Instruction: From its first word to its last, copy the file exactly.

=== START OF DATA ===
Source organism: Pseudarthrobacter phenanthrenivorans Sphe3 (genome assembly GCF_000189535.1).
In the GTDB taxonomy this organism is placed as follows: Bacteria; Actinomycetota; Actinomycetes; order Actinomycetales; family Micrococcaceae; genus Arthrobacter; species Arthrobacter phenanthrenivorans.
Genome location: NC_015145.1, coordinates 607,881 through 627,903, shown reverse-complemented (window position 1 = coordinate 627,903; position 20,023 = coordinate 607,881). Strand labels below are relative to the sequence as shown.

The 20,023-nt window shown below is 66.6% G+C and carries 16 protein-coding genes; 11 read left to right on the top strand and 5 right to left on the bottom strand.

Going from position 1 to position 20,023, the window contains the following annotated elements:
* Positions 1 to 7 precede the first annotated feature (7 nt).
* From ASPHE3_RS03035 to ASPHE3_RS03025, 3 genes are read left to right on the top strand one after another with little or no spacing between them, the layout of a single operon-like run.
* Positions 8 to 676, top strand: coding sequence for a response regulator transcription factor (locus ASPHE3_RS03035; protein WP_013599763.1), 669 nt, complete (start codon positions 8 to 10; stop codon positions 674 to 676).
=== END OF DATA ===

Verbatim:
Source organism: Pseudarthrobacter phenanthrenivorans Sphe3 (genome assembly GCF_000189535.1).
In the GTDB taxonomy this organism is placed as follows: Bacteria; Actinomycetota; Actinomycetes; order Actinomycetales; family Micrococcaceae; genus Arthrobacter; species Arthrobacter phenanthrenivorans.
Genome location: NC_015145.1, coordinates 607,881 through 627,903, shown reverse-complemented (window position 1 = coordinate 627,903; position 20,023 = coordinate 607,881). Strand labels below are relative to the sequence as shown.

The 20,023-nt window shown below is 66.6% G+C and carries 16 protein-coding genes; 11 read left to right on the top strand and 5 right to left on the bottom strand.

Going from position 1 to position 20,023, the window contains the following annotated elements:
* Positions 1 to 7 precede the first annotated feature (7 nt).
* From ASPHE3_RS03035 to ASPHE3_RS03025, 3 genes are read left to right on the top strand one after another with little or no spacing between them, the layout of a single operon-like run.
* Positions 8 to 676, top strand: coding sequence for a response regulator transcription factor (locus ASPHE3_RS03035; protein WP_013599763.1), 669 nt, complete (start codon positions 8 to 10; stop codon positions 674 to 676).